Like many careers, freelance technical writing is one that looks great from the outside. Sitting at home all day, working when you want, choosing only those assignments that make you happy - it's no wonder so many people sitting in cramped cubicles dream about taking the plunge. Before you tell your boss that your nine-to-five days are over, however, you better make sure you want to become a technical writer for the right reasons. If any of the following is your main motivation for wanting to leave the working world behind, you might want to think again about changing careers.
I won't have to deal with my annoying boss: No, you won't have one boss to deal with anymore…you'll have way more. As a freelance technical writer, you'll be working for yourself in a sense, but it's crucial not to forget it's your clients who pay your bills. For that reason, you have to answer to them the same way you would any boss. Some of them will be demanding, some will be completely disorganized, and some, like your boss, will be annoying.
I'll get to work when I want: It's true - as a technical writer, you'll largely get to choose when you will complete your work. The catch is, however, that you'll still have to meet regular, often tight deadlines. Often, this can mean working longer days than you did when you had a "normal" job. And while working from midnight until eight a.m. might seem really cool at first, the novelty usually wears off pretty fast.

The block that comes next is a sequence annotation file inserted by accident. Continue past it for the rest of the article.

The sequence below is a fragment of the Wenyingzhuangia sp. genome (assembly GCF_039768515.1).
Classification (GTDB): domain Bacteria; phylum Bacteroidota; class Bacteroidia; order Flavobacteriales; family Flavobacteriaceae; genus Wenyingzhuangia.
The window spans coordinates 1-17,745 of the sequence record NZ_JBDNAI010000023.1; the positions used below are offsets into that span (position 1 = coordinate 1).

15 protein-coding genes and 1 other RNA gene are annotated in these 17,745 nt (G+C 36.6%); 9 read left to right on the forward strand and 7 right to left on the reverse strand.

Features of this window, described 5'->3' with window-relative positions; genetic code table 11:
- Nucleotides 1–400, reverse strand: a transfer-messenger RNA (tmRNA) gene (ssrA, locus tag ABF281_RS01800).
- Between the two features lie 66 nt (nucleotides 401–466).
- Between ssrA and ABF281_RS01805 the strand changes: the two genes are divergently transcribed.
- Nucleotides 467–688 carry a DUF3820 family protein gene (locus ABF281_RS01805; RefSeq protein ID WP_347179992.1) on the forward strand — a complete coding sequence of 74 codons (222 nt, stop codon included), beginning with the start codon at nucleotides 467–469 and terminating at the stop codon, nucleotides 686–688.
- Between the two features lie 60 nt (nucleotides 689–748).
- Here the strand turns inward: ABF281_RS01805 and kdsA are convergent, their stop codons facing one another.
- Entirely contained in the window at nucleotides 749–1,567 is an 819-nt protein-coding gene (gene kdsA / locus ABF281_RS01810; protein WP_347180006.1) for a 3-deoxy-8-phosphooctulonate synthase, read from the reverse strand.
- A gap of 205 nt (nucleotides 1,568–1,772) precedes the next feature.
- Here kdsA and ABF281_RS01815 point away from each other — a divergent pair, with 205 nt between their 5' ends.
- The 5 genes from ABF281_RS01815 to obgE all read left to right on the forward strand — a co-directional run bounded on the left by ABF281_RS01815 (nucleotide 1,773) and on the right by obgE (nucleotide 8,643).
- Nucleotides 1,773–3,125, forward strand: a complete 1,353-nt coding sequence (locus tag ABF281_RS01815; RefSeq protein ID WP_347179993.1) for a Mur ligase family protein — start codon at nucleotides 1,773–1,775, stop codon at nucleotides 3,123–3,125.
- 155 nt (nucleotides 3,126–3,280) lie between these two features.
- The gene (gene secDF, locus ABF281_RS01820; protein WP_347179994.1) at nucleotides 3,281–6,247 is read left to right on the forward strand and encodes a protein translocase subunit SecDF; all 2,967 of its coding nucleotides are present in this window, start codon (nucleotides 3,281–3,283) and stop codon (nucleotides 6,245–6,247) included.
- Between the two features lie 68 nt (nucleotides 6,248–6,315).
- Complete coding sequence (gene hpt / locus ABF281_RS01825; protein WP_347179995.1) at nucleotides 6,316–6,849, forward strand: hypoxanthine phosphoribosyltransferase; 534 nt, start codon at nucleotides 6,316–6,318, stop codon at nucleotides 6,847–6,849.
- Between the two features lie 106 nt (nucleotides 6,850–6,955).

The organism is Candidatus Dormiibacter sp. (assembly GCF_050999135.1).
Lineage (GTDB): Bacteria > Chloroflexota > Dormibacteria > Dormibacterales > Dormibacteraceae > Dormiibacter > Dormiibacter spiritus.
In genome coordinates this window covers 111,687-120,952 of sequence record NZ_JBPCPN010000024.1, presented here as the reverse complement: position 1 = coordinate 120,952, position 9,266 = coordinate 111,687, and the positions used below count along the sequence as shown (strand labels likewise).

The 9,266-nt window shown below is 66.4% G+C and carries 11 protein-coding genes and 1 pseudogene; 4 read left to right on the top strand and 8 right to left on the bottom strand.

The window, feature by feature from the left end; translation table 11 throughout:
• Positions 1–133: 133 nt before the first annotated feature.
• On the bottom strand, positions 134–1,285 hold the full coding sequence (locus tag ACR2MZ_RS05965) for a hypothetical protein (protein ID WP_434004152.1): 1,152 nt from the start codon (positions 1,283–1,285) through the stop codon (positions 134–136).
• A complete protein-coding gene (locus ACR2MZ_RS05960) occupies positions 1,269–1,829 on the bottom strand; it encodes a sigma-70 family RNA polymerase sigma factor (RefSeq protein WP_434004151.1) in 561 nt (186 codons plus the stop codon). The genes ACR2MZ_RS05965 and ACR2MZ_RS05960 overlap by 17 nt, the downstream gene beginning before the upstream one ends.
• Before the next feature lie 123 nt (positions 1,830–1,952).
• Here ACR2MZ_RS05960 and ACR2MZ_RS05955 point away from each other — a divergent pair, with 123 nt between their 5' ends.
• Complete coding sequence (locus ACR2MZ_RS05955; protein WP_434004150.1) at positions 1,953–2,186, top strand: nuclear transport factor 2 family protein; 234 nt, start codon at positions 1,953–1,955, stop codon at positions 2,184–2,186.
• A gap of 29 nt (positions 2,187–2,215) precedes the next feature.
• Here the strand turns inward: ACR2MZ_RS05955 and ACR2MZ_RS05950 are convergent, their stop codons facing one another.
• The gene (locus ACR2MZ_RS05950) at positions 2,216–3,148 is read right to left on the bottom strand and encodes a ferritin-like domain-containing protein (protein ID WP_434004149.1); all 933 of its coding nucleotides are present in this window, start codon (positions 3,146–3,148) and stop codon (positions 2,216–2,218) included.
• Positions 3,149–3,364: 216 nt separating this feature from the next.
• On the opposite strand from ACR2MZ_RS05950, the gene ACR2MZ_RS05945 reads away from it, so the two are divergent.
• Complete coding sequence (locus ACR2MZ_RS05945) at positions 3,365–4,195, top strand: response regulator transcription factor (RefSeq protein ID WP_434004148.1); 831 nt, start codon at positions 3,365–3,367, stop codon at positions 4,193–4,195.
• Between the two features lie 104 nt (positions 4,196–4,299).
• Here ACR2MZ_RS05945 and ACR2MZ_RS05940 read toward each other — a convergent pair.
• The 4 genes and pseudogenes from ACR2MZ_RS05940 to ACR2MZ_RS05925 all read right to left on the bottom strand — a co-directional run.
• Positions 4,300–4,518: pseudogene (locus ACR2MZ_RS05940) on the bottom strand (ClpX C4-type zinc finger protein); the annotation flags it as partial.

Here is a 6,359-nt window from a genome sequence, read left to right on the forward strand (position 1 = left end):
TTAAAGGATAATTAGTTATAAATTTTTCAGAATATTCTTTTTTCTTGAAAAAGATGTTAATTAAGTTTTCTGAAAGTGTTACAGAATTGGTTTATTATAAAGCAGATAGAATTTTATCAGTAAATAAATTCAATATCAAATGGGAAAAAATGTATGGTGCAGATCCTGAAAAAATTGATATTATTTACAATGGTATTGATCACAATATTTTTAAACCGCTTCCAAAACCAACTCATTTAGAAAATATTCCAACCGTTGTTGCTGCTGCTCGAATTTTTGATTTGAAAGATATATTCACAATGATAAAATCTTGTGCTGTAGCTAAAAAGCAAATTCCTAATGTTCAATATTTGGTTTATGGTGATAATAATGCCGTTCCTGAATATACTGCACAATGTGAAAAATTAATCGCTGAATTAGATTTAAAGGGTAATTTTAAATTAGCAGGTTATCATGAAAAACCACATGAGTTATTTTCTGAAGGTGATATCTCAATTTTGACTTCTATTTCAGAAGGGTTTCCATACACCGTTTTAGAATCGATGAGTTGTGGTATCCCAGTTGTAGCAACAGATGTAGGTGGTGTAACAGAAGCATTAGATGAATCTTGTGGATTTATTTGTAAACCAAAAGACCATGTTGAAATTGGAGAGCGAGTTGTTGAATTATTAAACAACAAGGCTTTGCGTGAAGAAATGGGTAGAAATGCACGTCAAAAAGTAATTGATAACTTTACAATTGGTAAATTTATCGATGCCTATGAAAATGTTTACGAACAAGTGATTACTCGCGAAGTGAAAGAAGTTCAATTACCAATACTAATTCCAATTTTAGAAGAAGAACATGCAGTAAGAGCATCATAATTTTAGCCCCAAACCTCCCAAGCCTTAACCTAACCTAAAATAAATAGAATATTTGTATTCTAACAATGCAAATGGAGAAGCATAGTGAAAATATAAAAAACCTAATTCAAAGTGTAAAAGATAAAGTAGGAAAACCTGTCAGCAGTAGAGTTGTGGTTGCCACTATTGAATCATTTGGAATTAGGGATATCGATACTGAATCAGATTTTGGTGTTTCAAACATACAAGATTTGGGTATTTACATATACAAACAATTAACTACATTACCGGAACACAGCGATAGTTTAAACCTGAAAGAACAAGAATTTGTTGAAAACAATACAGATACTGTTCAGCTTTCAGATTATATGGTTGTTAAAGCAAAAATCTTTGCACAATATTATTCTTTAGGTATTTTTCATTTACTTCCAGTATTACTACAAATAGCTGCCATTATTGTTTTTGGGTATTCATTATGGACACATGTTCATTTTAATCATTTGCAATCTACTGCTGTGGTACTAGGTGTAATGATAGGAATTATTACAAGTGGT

I'll get to choose what projects I work on: In theory, technical writers get to pick and choose which projects they will complete. The reality, however, especially when you're first starting out, is much different. Like everyone else, you have to pay the bills, and this can mean taking on projects that you aren't exactly crazy about.
I'll be rich: Many technical writers do make a very decent living, and some make an outstanding one. Keep in mind, though, that those earning huge pay checks have likely been in the business for years, and they've definitely worked extremely hard to build their business. For the first couple of years, you'll make enough to get by if you're lucky, so don't become a technical writer for the huge pay check.
Last Updated: 05/05/2014